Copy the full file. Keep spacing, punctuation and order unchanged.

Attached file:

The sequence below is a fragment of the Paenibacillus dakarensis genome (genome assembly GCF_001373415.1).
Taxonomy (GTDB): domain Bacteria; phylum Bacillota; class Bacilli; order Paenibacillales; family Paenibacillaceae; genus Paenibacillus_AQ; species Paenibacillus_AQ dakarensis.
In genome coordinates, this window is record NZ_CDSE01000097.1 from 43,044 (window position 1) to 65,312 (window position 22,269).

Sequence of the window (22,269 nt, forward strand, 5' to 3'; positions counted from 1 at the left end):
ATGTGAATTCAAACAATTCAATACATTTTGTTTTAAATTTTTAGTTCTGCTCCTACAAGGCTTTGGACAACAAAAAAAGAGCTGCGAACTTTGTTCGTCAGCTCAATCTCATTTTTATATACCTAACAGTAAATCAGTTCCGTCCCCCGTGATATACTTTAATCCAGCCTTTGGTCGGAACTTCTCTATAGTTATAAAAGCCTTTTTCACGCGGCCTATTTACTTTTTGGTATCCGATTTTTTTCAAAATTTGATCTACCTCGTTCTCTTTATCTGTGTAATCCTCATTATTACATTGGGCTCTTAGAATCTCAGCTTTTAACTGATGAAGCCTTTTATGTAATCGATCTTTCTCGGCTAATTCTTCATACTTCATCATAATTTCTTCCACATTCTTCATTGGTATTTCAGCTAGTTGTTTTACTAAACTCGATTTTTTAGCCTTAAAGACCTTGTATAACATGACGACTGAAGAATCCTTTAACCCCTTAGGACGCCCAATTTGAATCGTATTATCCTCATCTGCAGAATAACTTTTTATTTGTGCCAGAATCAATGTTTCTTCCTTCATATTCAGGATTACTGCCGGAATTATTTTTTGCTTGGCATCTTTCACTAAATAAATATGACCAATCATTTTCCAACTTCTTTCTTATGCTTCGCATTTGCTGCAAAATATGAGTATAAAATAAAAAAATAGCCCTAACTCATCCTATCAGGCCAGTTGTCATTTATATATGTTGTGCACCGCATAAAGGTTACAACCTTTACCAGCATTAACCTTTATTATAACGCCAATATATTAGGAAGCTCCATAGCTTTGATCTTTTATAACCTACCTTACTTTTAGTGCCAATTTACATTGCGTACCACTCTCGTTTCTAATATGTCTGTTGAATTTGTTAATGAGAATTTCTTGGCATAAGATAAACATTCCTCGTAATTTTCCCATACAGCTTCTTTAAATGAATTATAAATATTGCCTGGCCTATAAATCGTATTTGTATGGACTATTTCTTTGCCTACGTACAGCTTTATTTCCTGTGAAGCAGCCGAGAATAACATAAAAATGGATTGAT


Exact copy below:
The sequence below is a fragment of the Paenibacillus dakarensis genome (genome assembly GCF_001373415.1).
Taxonomy (GTDB): domain Bacteria; phylum Bacillota; class Bacilli; order Paenibacillales; family Paenibacillaceae; genus Paenibacillus_AQ; species Paenibacillus_AQ dakarensis.
In genome coordinates, this window is record NZ_CDSE01000097.1 from 43,044 (window position 1) to 65,312 (window position 22,269).

Sequence of the window (22,269 nt, forward strand, 5' to 3'; positions counted from 1 at the left end):
ATGTGAATTCAAACAATTCAATACATTTTGTTTTAAATTTTTAGTTCTGCTCCTACAAGGCTTTGGACAACAAAAAAAGAGCTGCGAACTTTGTTCGTCAGCTCAATCTCATTTTTATATACCTAACAGTAAATCAGTTCCGTCCCCCGTGATATACTTTAATCCAGCCTTTGGTCGGAACTTCTCTATAGTTATAAAAGCCTTTTTCACGCGGCCTATTTACTTTTTGGTATCCGATTTTTTTCAAAATTTGATCTACCTCGTTCTCTTTATCTGTGTAATCCTCATTATTACATTGGGCTCTTAGAATCTCAGCTTTTAACTGATGAAGCCTTTTATGTAATCGATCTTTCTCGGCTAATTCTTCATACTTCATCATAATTTCTTCCACATTCTTCATTGGTATTTCAGCTAGTTGTTTTACTAAACTCGATTTTTTAGCCTTAAAGACCTTGTATAACATGACGACTGAAGAATCCTTTAACCCCTTAGGACGCCCAATTTGAATCGTATTATCCTCATCTGCAGAATAACTTTTTATTTGTGCCAGAATCAATGTTTCTTCCTTCATATTCAGGATTACTGCCGGAATTATTTTTTGCTTGGCATCTTTCACTAAATAAATATGACCAATCATTTTCCAACTTCTTTCTTATGCTTCGCATTTGCTGCAAAATATGAGTATAAAATAAAAAAATAGCCCTAACTCATCCTATCAGGCCAGTTGTCATTTATATATGTTGTGCACCGCATAAAGGTTACAACCTTTACCAGCATTAACCTTTATTATAACGCCAATATATTAGGAAGCTCCATAGCTTTGATCTTTTATAACCTACCTTACTTTTAGTGCCAATTTACATTGCGTACCACTCTCGTTTCTAATATGTCTGTTGAATTTGTTAATGAGAATTTCTTGGCATAAGATAAACATTCCTCGTAATTTTCCCATACAGCTTCTTTAAATGAATTATAAATATTGCCTGGCCTATAAATCGTATTTGTATGGACTATTTCTTTGCCTACGTACAGCTTTATTTCCTGTGAAGCAGCCGAGAATAACATAAAAATGGATTGAT